in our human selves, because our humanity
was received by God in Jesus.

The goal the Ascension points to,
is our being clothed with power from on high,
as indeed Jesus promised his disciples
after he asked them to wait in Jerusalem.
That clothing in power,
in the power of the Holy Spirit,
enables us to be Christ's witnesses to the world around us,
and reach out to others,
not out of obligation,
or duty,
or guilt,
but out of his love poured into our hearts.

I was reading a blog post from Jen Seger,
Bettie Corey's daughter,
about the floods in Nashville,
and this example of the difference that love makes,
in evangelism,
was clarified for me.

She writes: “The kindness of strangers has been rampant.
At River Plantation,
I watched as food and drinks were offered
to workers at various homes.
At least half the people declined,
not because they weren't hungry or thirsty,
but rather, because someone else
had gotten to them first.
Isn't that the way evangelism should be?
Instead of assuming someone else will do it,
we should be scouring the people we encounter daily,
looking for ways to serve them in the name of Jesus.”3

When we decide not to share our love of Jesus
with those we encounter,
is it because we assume they have already heard the message,
or that they have already received the love of Christ,
or do we assume that if we don't
then someone else will tell them?

What if someone else does tell them?
Will they share the same things that we love,
how could they?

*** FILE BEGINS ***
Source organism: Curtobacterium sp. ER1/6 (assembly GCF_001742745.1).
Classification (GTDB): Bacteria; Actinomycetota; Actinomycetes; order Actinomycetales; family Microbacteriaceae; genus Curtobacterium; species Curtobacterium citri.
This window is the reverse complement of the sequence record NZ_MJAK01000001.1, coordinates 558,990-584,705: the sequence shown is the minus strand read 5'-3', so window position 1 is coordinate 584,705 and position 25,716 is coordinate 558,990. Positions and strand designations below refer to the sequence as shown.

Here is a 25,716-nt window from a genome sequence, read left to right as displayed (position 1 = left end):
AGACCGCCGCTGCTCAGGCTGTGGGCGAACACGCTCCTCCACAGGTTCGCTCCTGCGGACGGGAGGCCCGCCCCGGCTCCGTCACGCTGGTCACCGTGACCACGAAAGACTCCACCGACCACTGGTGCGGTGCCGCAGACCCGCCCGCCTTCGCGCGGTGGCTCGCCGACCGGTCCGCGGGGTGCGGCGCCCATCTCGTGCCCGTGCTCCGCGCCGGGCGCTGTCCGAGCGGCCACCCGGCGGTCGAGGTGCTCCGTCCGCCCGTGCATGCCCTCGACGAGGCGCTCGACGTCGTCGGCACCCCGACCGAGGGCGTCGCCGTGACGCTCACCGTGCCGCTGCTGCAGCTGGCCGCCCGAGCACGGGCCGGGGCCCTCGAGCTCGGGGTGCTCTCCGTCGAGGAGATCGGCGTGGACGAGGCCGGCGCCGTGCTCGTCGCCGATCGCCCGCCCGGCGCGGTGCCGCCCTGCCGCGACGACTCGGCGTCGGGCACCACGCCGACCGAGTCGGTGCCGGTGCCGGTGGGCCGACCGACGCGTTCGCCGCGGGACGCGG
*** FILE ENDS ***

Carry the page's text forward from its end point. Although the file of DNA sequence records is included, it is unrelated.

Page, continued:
They are not us.

The Spirit living in us makes each believer's testimony
unique in value as well as substance.
Your sharing your message of hope
in love with those around you,
is of unique value in spreading the Kingdom.
The worst someone can do,
is decline the love offered by us,
and as I was reading Jen Seger's message,
I didn't get the impression that those declining
her aid in Nashville hurt her in any way.
On the contrary, they seemed to encourage her,
as she realized the part she was playing in a much
larger effort to help.

Being witnesses of Christ to the few people
we encounter in our lives is like that.
It's like we have a cup full of love that we carry around,
and when the opportunity arises,
we simply pour what we have been given
into someone else's cup.
It is a small act.
But it is part of a great outpouring of love,
that the Holy Spirit rains down on those Jesus loves.
And it is awesome to behold,
and to take part in.

So when you think about those in your life,
those few people you encounter,
think, why else would God place those people
in your path, unless it was so you
could be Christ's witnesses and share his love with them?

And if you do not yet have the Holy Spirit
empowering you to be Christ's witness,
pray for the Holy Spirit to fill your cup with love,
so that you can pour it out into those you know.
That way the Ascension will become
as significant here, today,
as it was for those disciples of the Lord
who first witnessed Jesus' Ascension.

Tuesday, May 11, 2010

Easter VI, Year C May 9, 2010
My Peace I Give to You The Reverend Dr. Howard J. Hess